qRT-PCR

We performed quantitative real-time PCR (qRT-PCR) to validate the gene expression changes during the seed development of Prunus pedunculata. We randomly selected six genes (TR52836|c2_g6, TR61055|c0_g11, TR61099|c1_g5, TR61813|c2_g5, TR63042|c1_g1, TR64906|c6_g12) and used the 18S rRNA as the internal control. Forward and reverse primers were predicted for the candidate genes and control using the Beacon Designer 7.9. After the total RNA was extracted from the seeds at all eight time points (as described above), an aliquot (2 mg) of the total RNA was used for the first-strand cDNA synthesis using the TRUEScript First-Strand cDNA Synthesis kit (Aidlab Biotech, Beijing, China). Then, the cDNA (1 μL) was used to build the qRT-PCR reaction mixture (10 μL) together with 2 × SYBR Green Supermix (5 μL, DBI, China), forward primer (0.5 μL), reverse primer (0.5 μL) and ddH2O (3 μL). The qPCR mixture was run on the qTOWER 2.2 qRT-PCR Thermal Cyclers (Analytik Jena, Germany) following the protocols. Then, Ct value of each gene in each sample was obtained and ΔCt was calculated. The 10DAF samples were used as control and the expression levels of all genes in the other samples were calculated present using the relative normalized expression: RNE = 2−ΔΔCt. Three reactions were performed for each gene in every single replicate, thus we obtained nine replicates (n = 9) for each gene at each timepoint.

Availability of data and materials

The raw sequencing data can be accessed from the NCBI Sequence Read Archive (SRA) platform (http://trace.ncbi.nlm.nih.gov/Traces/sra/) under the accession number PRJNA684995.

Abbreviations

DAF:

Days after flowering

GO:

Gene Ontology

TF:

Transcription factor

FPKM:

Fragments per million reads per kilo base mapped

TAG:

Triacylglycerol

NR:

NCBI non-redundant database

DEG:

Differentially expressed gene

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Acknowledgements

We sincerely acknowledge Dr. Jie Li from Chengdu Jiyu Technology Co. LTD for her arrangement of the sequencing and her advice on the bioinformatics analysis.

Funding

This work was financially supported by the Natural Science Foundation of Inner Mongolia (2019BS03019) and Scientific Research Projects of the Inner Mongolian Higher Educational System (NJZY20041). The authors declare that the funding bodies have no role in the research design, the data collection and analysis, and the manuscript preparation.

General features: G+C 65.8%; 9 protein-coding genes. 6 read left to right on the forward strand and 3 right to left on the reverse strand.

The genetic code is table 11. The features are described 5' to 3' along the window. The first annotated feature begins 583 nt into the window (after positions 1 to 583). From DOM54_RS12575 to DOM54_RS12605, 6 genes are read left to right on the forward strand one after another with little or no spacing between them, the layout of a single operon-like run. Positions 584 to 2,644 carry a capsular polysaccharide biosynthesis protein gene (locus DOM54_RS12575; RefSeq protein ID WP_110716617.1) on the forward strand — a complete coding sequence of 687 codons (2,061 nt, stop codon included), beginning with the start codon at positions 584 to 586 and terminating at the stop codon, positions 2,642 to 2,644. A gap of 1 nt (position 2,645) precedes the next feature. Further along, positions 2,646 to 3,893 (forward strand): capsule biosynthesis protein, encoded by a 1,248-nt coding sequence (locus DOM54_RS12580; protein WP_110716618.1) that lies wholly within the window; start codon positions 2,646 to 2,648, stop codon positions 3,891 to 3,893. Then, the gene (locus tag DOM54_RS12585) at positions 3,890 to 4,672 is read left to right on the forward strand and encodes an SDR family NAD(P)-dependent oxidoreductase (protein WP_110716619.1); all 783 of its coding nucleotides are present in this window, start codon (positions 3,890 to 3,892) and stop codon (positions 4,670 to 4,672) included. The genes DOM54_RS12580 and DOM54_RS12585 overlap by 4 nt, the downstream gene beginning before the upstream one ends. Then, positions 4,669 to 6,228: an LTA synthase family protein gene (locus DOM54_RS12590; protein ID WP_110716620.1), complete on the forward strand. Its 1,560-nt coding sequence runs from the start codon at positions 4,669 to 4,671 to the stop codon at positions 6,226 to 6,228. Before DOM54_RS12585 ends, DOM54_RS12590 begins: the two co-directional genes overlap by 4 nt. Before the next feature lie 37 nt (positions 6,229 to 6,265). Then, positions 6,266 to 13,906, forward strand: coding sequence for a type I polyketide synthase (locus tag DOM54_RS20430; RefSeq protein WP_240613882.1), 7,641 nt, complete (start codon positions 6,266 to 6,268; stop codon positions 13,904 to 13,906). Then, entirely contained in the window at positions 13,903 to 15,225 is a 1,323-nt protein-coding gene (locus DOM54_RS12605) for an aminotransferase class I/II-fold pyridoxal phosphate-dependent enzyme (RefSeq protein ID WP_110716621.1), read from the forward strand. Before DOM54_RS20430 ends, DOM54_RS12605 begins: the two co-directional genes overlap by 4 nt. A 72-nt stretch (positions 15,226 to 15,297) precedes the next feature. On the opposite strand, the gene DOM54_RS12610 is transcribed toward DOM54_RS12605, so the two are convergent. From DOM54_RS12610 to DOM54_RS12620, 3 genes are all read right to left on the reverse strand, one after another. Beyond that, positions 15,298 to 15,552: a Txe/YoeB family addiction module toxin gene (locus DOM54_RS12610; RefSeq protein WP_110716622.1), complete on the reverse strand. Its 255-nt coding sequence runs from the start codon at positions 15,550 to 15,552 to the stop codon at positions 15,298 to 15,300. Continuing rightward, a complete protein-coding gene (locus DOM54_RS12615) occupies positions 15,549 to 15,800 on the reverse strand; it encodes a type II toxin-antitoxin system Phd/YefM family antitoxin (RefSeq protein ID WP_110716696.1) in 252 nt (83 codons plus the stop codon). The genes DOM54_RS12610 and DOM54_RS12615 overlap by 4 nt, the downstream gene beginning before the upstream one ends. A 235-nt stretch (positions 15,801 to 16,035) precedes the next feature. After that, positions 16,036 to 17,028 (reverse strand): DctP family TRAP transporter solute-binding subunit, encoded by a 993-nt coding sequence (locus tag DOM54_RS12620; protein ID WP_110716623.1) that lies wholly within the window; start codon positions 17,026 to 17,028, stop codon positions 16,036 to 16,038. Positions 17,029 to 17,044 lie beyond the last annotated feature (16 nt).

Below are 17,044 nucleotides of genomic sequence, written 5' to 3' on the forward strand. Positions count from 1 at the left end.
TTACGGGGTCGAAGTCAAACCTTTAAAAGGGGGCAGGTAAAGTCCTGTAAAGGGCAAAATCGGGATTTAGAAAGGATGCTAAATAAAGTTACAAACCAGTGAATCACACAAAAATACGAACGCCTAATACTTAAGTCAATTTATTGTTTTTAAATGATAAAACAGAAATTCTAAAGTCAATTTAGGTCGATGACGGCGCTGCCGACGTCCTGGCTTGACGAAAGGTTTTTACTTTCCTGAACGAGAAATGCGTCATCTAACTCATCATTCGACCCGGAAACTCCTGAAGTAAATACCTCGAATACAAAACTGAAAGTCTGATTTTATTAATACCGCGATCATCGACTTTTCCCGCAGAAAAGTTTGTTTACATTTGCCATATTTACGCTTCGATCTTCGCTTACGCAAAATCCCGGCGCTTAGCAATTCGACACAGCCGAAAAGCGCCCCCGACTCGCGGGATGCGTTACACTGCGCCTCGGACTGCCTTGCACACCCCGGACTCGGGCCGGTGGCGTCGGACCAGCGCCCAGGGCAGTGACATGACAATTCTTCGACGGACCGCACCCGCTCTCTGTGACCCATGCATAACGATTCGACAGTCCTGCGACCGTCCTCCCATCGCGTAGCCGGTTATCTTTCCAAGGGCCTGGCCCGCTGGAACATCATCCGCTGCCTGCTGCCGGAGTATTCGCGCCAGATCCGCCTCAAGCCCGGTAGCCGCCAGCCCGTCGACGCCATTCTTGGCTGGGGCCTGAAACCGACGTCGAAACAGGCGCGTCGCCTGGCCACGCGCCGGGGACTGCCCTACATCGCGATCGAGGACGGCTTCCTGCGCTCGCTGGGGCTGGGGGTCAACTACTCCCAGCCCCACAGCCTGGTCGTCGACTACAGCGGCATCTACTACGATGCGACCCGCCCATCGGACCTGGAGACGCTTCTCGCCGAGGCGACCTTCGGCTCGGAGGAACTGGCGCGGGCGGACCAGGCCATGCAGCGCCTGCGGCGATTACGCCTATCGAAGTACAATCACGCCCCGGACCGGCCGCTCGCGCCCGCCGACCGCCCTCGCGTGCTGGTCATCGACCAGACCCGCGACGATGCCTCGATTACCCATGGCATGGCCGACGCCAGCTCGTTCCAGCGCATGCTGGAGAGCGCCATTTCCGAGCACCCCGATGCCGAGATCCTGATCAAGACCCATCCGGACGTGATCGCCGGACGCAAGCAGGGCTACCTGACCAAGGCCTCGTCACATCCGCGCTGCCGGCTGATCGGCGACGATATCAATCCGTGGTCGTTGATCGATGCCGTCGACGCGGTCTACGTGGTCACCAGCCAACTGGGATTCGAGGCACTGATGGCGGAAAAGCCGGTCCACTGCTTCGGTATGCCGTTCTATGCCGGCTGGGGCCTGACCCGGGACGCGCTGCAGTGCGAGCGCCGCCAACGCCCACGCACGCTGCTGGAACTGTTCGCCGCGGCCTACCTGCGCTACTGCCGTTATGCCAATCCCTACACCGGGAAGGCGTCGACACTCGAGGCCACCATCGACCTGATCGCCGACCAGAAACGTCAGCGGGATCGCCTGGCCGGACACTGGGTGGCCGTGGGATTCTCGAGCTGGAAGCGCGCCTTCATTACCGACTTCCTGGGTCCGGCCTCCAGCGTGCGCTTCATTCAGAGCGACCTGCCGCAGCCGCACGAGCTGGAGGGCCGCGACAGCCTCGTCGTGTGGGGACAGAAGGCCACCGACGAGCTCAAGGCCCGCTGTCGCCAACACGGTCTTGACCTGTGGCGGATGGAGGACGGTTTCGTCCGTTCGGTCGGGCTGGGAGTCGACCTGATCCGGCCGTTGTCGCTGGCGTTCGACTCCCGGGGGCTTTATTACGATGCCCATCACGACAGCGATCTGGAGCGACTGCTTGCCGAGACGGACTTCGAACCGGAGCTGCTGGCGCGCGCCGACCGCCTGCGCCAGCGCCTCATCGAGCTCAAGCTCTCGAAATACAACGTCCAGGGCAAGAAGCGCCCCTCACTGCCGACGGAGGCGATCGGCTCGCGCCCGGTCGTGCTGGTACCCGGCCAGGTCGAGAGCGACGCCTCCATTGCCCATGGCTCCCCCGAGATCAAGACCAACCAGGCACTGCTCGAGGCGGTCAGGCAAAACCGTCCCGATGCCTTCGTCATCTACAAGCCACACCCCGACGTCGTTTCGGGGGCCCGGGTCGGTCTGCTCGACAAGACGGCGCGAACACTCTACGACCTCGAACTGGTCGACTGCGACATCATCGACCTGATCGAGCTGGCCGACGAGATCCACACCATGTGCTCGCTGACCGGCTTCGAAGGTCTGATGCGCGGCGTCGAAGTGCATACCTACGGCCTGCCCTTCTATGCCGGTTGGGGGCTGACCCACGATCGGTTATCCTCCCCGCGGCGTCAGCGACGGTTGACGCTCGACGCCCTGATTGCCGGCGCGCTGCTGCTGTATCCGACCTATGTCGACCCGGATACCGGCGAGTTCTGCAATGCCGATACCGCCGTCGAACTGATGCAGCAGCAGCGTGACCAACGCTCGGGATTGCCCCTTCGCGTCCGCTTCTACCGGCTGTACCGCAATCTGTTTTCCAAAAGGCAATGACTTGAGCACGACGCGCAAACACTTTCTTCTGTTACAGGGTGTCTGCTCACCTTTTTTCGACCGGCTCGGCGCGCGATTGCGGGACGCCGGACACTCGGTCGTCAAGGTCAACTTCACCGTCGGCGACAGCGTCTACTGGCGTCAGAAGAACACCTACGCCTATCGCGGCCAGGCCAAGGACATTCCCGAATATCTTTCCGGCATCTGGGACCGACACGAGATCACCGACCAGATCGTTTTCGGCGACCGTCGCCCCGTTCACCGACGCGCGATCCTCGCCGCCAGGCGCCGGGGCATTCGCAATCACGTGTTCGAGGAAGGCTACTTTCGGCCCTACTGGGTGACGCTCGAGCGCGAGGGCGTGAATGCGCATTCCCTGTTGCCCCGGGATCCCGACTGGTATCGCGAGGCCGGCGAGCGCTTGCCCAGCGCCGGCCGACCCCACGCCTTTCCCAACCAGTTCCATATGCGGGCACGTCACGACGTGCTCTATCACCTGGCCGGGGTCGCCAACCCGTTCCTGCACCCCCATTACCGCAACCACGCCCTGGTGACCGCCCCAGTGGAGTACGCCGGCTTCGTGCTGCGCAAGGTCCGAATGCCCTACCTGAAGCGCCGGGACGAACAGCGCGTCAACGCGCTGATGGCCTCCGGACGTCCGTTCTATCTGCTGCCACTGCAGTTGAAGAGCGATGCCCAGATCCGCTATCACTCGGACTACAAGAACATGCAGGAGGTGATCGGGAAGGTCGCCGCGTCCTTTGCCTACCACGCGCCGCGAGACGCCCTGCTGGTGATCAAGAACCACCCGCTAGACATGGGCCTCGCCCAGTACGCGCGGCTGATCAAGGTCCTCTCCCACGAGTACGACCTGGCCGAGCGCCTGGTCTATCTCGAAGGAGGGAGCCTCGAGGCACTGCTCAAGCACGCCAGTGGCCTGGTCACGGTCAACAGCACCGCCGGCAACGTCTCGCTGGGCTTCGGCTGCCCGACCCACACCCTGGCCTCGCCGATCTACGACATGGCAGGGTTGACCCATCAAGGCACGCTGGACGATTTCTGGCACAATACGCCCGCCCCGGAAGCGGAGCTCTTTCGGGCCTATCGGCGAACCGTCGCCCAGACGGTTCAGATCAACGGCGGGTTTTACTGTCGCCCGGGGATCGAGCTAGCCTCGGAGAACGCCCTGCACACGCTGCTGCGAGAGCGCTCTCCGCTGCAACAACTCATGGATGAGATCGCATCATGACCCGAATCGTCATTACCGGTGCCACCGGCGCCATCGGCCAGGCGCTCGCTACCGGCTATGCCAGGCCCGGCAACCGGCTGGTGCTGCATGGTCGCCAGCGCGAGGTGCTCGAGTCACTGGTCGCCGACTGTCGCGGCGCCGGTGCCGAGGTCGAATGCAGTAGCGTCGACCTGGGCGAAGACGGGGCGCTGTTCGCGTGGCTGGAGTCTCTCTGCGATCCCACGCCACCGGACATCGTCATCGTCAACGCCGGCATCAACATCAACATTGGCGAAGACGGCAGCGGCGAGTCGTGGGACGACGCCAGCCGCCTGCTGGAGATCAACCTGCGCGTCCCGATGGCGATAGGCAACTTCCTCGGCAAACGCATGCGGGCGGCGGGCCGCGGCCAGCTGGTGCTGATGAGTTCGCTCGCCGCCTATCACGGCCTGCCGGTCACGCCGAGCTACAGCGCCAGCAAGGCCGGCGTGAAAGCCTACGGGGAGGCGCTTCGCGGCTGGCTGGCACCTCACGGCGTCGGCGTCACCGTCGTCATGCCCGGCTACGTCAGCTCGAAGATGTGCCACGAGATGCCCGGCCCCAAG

Author information

Affiliations

Authors

Contributions

WB and LW conceived and designed the experiments; WB, DA and YB performed the experiments; WB, MC, JC, LW and SZ analyzed the data; DA, ZL and FL performed the validation experiment; WB and DA wrote the manuscript; TW and LW revised the manuscript. All the authors have read and approved the final version of manuscript.

Corresponding author

Correspondence to Lin Wang.

Ethics declarations

Ethics approval and consent to participate

No specific permits were required for the described field studies or for the collection of the seeds. The location is not privately-owned or protected in any way, and the field studies did not involve endangered or protected species. All the treatments to the seeds of P. pedunculata comply with the national and institutional guidelines and legislations. The seeds can be accessed upon the request to the corresponding author.

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Not applicable.

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The authors declare that there is no conflict of interest.

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Supplementary Information

Additional file 1.

Differentially expressed genes in the developing seeds of P. pedunculata.

Additional file 2.

Differentially expressed genes related to fatty acid in the developing seeds of P. pedunculata.

Additional file 3.

Numbers of differentially expressed genes of fatty acid related pathway/biological process.

Additional file 4.

Differentially expressed genes related to lipid biosynthesis in the developing seeds of P. pedunculata.

Additional file 5.

Differentially expressed genes related to oilbody in the developing seeds of P. pedunculata.

Additional file 6.

WGCNA identifies co-expressed genes and their relationship with the oil contents.

Additional file 7.

Forward and reverse primers for qRT-PCR.

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Bao, W., Ao, D., Wang, L. et al. Dynamic transcriptome analysis identifies genes related to fatty acid biosynthesis in the seeds of Prunus pedunculata Pall. BMC Plant Biol 21, 152 (2021). https://doi.org/10.1186/s12870-021-02921-x

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Keywords

  • Fatty acid
  • Oleic acid
  • Oil accumulation
  • Developing seeds
  • Prunus pedunculata
  • Transcriptome